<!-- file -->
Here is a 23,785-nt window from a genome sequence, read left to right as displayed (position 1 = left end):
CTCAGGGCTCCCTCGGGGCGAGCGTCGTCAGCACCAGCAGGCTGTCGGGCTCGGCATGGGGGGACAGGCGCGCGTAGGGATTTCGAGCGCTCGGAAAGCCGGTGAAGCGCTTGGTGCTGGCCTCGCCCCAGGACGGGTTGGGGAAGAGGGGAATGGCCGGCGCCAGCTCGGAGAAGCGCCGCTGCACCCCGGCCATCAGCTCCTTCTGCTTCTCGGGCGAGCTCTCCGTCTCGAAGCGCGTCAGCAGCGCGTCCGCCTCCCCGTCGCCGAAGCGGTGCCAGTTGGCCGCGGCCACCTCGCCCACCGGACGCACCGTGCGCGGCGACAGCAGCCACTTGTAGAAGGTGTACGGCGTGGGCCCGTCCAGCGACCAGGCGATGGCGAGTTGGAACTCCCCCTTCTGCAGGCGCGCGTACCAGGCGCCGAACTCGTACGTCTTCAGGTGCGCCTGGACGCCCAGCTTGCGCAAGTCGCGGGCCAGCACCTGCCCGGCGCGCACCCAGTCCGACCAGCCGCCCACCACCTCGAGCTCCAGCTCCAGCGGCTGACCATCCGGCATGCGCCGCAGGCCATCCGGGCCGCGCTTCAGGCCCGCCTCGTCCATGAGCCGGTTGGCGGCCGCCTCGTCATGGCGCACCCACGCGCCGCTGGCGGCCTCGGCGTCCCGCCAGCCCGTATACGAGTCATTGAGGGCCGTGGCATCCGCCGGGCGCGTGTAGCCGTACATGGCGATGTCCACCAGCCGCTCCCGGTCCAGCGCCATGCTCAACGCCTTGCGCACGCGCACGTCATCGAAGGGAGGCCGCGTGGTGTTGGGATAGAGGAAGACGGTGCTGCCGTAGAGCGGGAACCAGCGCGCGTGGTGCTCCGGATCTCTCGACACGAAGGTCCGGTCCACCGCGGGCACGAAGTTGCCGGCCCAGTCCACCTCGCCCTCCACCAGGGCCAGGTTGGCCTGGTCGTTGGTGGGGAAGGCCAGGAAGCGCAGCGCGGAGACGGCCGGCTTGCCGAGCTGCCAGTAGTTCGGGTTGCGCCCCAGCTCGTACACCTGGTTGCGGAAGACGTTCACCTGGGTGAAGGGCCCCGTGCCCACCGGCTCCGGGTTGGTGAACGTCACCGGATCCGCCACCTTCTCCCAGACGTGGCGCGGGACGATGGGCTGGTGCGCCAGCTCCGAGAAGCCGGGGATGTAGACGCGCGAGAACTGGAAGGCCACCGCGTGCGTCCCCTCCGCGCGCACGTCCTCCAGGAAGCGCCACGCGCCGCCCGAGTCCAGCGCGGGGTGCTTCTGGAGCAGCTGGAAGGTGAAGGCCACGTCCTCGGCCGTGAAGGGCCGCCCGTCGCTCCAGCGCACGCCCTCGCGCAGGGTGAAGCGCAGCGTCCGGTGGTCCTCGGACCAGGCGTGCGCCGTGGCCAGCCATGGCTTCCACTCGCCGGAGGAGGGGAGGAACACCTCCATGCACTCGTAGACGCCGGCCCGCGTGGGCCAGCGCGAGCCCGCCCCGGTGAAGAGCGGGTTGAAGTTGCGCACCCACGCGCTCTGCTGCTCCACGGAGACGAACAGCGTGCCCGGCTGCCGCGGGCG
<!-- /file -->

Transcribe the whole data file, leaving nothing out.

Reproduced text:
Here is a 23,785-nt window from a genome sequence, read left to right as displayed (position 1 = left end):
CTCAGGGCTCCCTCGGGGCGAGCGTCGTCAGCACCAGCAGGCTGTCGGGCTCGGCATGGGGGGACAGGCGCGCGTAGGGATTTCGAGCGCTCGGAAAGCCGGTGAAGCGCTTGGTGCTGGCCTCGCCCCAGGACGGGTTGGGGAAGAGGGGAATGGCCGGCGCCAGCTCGGAGAAGCGCCGCTGCACCCCGGCCATCAGCTCCTTCTGCTTCTCGGGCGAGCTCTCCGTCTCGAAGCGCGTCAGCAGCGCGTCCGCCTCCCCGTCGCCGAAGCGGTGCCAGTTGGCCGCGGCCACCTCGCCCACCGGACGCACCGTGCGCGGCGACAGCAGCCACTTGTAGAAGGTGTACGGCGTGGGCCCGTCCAGCGACCAGGCGATGGCGAGTTGGAACTCCCCCTTCTGCAGGCGCGCGTACCAGGCGCCGAACTCGTACGTCTTCAGGTGCGCCTGGACGCCCAGCTTGCGCAAGTCGCGGGCCAGCACCTGCCCGGCGCGCACCCAGTCCGACCAGCCGCCCACCACCTCGAGCTCCAGCTCCAGCGGCTGACCATCCGGCATGCGCCGCAGGCCATCCGGGCCGCGCTTCAGGCCCGCCTCGTCCATGAGCCGGTTGGCGGCCGCCTCGTCATGGCGCACCCACGCGCCGCTGGCGGCCTCGGCGTCCCGCCAGCCCGTATACGAGTCATTGAGGGCCGTGGCATCCGCCGGGCGCGTGTAGCCGTACATGGCGATGTCCACCAGCCGCTCCCGGTCCAGCGCCATGCTCAACGCCTTGCGCACGCGCACGTCATCGAAGGGAGGCCGCGTGGTGTTGGGATAGAGGAAGACGGTGCTGCCGTAGAGCGGGAACCAGCGCGCGTGGTGCTCCGGATCTCTCGACACGAAGGTCCGGTCCACCGCGGGCACGAAGTTGCCGGCCCAGTCCACCTCGCCCTCCACCAGGGCCAGGTTGGCCTGGTCGTTGGTGGGGAAGGCCAGGAAGCGCAGCGCGGAGACGGCCGGCTTGCCGAGCTGCCAGTAGTTCGGGTTGCGCCCCAGCTCGTACACCTGGTTGCGGAAGACGTTCACCTGGGTGAAGGGCCCCGTGCCCACCGGCTCCGGGTTGGTGAACGTCACCGGATCCGCCACCTTCTCCCAGACGTGGCGCGGGACGATGGGCTGGTGCGCCAGCTCCGAGAAGCCGGGGATGTAGACGCGCGAGAACTGGAAGGCCACCGCGTGCGTCCCCTCCGCGCGCACGTCCTCCAGGAAGCGCCACGCGCCGCCCGAGTCCAGCGCGGGGTGCTTCTGGAGCAGCTGGAAGGTGAAGGCCACGTCCTCGGCCGTGAAGGGCCGCCCGTCGCTCCAGCGCACGCCCTCGCGCAGGGTGAAGCGCAGCGTCCGGTGGTCCTCGGACCAGGCGTGCGCCGTGGCCAGCCATGGCTTCCACTCGCCGGAGGAGGGGAGGAACACCTCCATGCACTCGTAGACGCCGGCCCGCGTGGGCCAGCGCGAGCCCGCCCCGGTGAAGAGCGGGTTGAAGTTGCGCACCCACGCGCTCTGCTGCTCCACGGAGACGAACAGCGTGCCCGGCTGCCGCGGGCG